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Thursday, 26 July 1906


Mr CARPENTER (Fremantle) . - 1 do not know whether I am justified in occupying time in discussing the amendments. I am not certain that the honorable member for Dalley was serious when he moved his amendment.


Mr Wilks - I am as serious as usual.


Mr CARPENTER - That may not be saying much, because the honorable member has some reputation for jocularity, and therefore we never know whether or not to take him seriously. The impression is gaining ground that the amendment has been moved with a view to embarrass the Government, but I should not like to accuse the honorable member of having any such object. I would point out, however, that he is proposing to add to the agreement a condition which would assuredly prevent it from being ratified. I feel very strongly upon the question of having our work done in Australia, and I do not wish to see the subject trifled with. If I thought that the amendment would serve any good purpose I should certainly support it, but I feel that it would only place obstacles in our way. If the amendment is pressed I shall support the honorable member for Hindmarsh in amending it.


Mr McCay - The. proposal would then be more impracticable than ever.


Mr CARPENTER - That is a matter of opinion. The honorable member for Dalley is evidently not an expert in the matter of docks and dockyards. He has endeavoured to make it appear that a dock and a dockyard 'are so distinct that the honorable member for Hindmarsh does not know what he is proposing. There would be no more difficulty in establishing a Commonwealth dockyard than in building in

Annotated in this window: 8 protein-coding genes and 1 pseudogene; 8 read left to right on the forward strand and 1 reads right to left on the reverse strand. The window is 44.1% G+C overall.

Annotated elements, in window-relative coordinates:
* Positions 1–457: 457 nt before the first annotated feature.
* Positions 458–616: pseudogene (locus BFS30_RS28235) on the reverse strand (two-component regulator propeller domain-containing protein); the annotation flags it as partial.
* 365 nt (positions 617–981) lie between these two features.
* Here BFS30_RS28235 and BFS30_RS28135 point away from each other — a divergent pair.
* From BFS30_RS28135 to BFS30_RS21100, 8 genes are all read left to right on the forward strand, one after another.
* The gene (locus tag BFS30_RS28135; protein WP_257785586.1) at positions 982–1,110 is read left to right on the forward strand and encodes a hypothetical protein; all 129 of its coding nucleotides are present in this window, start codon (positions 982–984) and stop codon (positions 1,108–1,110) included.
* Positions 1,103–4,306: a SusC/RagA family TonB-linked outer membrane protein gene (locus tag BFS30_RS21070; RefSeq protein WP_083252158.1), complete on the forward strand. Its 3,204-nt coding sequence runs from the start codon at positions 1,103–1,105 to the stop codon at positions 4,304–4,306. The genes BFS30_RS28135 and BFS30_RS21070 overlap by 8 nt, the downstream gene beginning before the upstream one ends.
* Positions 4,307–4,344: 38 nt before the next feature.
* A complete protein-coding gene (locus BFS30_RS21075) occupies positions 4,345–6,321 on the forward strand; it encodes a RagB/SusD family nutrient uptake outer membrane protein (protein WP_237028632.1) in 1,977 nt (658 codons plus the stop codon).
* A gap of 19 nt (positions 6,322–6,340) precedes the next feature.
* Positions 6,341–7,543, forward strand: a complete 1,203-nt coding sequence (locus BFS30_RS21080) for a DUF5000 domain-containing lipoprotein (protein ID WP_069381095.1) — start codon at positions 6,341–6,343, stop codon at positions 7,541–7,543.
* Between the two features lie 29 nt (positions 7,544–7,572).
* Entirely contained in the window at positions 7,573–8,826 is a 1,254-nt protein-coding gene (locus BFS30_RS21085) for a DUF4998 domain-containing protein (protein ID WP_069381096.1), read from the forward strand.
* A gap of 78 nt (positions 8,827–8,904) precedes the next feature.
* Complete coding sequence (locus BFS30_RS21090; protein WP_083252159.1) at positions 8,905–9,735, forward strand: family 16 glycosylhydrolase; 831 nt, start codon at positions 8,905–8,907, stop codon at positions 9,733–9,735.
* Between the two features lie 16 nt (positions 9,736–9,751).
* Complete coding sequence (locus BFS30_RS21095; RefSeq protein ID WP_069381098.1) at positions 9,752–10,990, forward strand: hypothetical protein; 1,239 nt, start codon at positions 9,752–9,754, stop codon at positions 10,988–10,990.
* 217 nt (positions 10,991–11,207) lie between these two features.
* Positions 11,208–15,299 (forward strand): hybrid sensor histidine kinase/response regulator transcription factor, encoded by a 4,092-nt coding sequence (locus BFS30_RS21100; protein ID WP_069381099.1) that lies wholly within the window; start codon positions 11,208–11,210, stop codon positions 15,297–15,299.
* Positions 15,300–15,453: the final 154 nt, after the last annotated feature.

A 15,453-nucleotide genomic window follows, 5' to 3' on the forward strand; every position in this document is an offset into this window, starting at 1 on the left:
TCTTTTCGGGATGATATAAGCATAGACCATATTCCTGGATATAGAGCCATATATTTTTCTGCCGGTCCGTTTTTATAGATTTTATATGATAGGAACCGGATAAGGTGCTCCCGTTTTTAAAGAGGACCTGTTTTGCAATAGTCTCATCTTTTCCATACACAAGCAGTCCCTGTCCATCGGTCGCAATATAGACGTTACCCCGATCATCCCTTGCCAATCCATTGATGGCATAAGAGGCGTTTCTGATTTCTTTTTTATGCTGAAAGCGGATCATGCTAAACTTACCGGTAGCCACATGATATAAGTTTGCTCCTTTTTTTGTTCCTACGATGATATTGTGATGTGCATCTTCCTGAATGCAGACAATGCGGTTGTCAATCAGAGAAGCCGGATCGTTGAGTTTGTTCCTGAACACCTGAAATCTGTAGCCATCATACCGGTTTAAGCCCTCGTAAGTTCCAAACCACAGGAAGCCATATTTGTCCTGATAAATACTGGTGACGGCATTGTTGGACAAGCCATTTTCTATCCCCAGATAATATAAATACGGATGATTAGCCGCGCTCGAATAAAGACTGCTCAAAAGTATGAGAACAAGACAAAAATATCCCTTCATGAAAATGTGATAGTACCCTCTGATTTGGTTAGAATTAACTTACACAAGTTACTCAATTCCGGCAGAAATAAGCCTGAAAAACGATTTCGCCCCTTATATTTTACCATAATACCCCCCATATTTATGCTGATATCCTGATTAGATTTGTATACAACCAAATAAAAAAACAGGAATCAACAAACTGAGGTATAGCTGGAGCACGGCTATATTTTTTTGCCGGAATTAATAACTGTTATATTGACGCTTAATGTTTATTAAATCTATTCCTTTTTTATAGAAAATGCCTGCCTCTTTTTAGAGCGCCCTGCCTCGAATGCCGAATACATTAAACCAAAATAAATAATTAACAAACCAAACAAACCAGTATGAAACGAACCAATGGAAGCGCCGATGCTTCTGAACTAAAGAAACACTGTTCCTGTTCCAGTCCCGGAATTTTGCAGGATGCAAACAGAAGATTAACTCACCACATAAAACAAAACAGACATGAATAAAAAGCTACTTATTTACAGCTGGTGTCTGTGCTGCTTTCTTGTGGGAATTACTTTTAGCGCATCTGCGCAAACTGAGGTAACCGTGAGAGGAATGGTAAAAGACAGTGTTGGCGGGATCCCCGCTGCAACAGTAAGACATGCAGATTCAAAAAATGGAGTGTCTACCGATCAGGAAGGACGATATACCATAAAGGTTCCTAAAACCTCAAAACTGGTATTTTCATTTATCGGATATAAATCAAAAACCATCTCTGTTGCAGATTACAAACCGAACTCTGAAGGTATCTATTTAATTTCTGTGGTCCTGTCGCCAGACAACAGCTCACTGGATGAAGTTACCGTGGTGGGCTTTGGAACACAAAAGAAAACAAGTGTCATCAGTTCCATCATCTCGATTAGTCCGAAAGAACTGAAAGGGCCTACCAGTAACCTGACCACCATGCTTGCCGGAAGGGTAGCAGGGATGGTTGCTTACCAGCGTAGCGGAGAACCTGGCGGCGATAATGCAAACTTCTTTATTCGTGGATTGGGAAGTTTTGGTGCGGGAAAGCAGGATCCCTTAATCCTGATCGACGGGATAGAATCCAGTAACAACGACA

Australia the ships to constitute the new mail fleet. The establishment of a Government dockyard is bound to be brought about in the very near future. I believe that we shall very soon have the nucleus of an Australian Navy, but the equipment of a dockyard for the purposes of building a mosquito defence fleet would be a simple matter compared with the establishment of the works necessary to enable us to build large sea-going vessels. The time may come when we shall have to enter upon the constiuction of large steamers, but we had better begin bymerely making provision for the building of the vessels essential to our defence. I shall vote against the amendment unless the honorable member for Dalley consents to the addition of the further words proposed by the honorable member for Hindmarsh. I should prefer to see both amendments withdrawn, because the question is too big to be adequately considered at this stage.







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